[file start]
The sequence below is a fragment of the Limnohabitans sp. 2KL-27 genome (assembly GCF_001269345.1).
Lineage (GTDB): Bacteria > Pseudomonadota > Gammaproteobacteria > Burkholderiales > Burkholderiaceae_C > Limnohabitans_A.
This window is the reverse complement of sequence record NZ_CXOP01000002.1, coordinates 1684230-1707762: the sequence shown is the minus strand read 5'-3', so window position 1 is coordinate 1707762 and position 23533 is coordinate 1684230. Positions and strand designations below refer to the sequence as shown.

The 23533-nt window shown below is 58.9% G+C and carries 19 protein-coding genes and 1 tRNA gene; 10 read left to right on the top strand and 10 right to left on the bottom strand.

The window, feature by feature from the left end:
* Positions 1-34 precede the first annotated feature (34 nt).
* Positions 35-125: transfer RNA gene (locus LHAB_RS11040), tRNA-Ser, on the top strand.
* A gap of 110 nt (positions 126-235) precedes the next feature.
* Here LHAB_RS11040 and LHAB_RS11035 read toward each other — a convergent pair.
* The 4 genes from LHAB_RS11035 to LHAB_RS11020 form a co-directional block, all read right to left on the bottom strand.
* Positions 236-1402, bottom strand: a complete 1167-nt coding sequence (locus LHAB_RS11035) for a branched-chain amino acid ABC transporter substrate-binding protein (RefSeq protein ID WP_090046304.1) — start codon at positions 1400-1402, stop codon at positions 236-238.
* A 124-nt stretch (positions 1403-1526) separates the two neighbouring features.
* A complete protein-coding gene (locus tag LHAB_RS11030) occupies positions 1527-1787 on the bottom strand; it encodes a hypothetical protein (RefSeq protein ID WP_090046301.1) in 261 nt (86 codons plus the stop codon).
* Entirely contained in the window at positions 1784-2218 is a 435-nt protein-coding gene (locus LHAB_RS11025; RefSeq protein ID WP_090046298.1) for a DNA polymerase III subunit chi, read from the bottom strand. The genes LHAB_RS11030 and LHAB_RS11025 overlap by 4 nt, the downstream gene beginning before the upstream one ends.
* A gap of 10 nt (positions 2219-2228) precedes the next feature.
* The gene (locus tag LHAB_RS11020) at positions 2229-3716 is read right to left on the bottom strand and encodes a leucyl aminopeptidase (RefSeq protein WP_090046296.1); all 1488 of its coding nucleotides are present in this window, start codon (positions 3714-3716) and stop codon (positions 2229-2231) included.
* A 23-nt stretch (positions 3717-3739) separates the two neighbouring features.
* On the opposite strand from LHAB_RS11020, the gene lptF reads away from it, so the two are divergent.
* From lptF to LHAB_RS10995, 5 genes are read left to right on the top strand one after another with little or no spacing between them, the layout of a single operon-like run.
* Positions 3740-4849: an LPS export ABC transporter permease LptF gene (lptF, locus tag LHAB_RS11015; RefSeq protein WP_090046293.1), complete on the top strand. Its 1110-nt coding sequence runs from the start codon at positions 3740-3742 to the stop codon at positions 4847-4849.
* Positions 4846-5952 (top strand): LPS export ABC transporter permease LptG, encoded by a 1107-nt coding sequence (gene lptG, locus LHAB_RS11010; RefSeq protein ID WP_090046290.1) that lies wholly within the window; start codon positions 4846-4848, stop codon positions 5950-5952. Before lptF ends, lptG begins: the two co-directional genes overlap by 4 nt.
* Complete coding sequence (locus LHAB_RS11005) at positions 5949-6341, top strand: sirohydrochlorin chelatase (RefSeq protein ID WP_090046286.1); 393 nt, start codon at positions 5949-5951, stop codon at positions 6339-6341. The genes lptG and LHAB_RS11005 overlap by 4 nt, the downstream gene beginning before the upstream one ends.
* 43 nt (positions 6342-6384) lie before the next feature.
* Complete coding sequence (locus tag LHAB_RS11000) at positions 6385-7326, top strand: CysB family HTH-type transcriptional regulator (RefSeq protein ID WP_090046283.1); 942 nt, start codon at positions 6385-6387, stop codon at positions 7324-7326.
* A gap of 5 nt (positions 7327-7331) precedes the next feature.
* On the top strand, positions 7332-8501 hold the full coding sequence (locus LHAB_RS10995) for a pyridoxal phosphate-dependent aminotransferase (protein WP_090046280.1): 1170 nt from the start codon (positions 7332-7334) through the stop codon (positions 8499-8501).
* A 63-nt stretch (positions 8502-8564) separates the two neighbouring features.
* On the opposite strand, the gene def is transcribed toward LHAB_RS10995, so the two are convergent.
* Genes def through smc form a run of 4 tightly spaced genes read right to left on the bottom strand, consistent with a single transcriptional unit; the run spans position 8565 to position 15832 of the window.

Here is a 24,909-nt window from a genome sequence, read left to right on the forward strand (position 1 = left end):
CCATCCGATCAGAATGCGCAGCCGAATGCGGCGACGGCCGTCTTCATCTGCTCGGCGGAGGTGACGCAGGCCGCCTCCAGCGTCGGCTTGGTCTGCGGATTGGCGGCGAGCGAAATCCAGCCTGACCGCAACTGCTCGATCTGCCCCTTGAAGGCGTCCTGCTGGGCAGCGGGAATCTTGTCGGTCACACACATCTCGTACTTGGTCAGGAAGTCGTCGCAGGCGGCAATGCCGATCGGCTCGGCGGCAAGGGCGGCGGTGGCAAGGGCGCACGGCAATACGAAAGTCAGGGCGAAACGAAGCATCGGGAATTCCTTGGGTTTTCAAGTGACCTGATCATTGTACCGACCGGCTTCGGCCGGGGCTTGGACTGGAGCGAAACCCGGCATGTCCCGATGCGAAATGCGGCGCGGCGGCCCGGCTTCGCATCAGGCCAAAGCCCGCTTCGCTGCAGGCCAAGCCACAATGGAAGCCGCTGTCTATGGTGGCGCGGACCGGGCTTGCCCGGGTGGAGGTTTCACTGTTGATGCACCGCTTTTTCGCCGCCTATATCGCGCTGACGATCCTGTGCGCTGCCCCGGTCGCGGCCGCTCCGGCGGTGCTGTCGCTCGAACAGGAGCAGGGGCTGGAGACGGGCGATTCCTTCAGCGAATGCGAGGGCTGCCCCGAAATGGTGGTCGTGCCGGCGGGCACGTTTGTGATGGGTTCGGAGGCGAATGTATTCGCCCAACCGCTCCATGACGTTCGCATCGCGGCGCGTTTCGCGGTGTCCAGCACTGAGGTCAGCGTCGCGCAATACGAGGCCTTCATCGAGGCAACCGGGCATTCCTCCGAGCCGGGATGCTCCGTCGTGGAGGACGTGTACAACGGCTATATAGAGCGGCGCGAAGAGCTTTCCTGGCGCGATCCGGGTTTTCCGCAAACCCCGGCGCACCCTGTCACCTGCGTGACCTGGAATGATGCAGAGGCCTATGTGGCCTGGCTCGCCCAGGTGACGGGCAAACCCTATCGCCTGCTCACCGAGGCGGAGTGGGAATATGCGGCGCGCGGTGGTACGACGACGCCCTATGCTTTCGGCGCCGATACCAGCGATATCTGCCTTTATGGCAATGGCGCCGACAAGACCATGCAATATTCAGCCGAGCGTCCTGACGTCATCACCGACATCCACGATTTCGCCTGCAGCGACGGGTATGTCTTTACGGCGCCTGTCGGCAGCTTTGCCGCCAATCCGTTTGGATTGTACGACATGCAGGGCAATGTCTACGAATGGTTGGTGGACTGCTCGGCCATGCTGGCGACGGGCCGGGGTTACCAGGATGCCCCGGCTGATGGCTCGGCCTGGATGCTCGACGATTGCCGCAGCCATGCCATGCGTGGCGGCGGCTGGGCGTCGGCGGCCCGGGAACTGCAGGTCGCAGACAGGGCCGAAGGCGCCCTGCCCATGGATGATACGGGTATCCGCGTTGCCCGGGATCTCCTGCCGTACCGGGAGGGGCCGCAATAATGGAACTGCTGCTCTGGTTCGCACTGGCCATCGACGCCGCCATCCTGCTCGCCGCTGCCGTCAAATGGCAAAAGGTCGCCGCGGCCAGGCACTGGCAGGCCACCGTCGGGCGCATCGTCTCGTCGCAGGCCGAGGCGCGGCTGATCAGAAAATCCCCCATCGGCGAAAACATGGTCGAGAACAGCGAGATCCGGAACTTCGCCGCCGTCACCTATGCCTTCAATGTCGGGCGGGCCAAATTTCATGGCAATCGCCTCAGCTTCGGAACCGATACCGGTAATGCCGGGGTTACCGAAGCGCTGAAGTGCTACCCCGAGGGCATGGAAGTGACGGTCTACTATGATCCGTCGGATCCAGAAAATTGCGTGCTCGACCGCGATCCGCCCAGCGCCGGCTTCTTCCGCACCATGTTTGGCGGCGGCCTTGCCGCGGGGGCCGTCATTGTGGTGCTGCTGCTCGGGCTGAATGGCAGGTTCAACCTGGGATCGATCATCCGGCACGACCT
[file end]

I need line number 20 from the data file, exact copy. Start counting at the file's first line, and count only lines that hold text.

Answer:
* Positions 3740-4849: an LPS export ABC transporter permease LptF gene (lptF, locus tag LHAB_RS11015; RefSeq protein WP_090046293.1), complete on the top strand. Its 1110-nt coding sequence runs from the start codon at positions 3740-3742 to the stop codon at positions 4847-4849.